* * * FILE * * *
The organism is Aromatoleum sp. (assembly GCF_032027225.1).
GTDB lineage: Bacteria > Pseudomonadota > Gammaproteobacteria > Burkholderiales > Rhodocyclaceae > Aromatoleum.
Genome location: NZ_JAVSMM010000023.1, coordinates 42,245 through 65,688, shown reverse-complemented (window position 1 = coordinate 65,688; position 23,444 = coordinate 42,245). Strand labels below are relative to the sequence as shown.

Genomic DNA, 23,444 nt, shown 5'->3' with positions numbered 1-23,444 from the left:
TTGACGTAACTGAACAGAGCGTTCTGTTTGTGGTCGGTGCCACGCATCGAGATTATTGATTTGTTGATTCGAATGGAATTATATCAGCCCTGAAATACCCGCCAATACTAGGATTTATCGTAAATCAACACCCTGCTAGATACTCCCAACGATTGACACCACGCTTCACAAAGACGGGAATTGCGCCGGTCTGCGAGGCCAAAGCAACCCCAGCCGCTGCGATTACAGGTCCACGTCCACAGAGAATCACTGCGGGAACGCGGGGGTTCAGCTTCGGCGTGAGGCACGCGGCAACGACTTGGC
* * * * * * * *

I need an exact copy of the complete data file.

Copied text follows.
The organism is Aromatoleum sp. (assembly GCF_032027225.1).
GTDB lineage: Bacteria > Pseudomonadota > Gammaproteobacteria > Burkholderiales > Rhodocyclaceae > Aromatoleum.
Genome location: NZ_JAVSMM010000023.1, coordinates 42,245 through 65,688, shown reverse-complemented (window position 1 = coordinate 65,688; position 23,444 = coordinate 42,245). Strand labels below are relative to the sequence as shown.

Genomic DNA, 23,444 nt, shown 5'->3' with positions numbered 1-23,444 from the left:
TTGACGTAACTGAACAGAGCGTTCTGTTTGTGGTCGGTGCCACGCATCGAGATTATTGATTTGTTGATTCGAATGGAATTATATCAGCCCTGAAATACCCGCCAATACTAGGATTTATCGTAAATCAACACCCTGCTAGATACTCCCAACGATTGACACCACGCTTCACAAAGACGGGAATTGCGCCGGTCTGCGAGGCCAAAGCAACCCCAGCCGCTGCGATTACAGGTCCACGTCCACAGAGAATCACTGCGGGAACGCGGGGGTTCAGCTTCGGCGTGAGGCACGCGGCAACGACTTGGC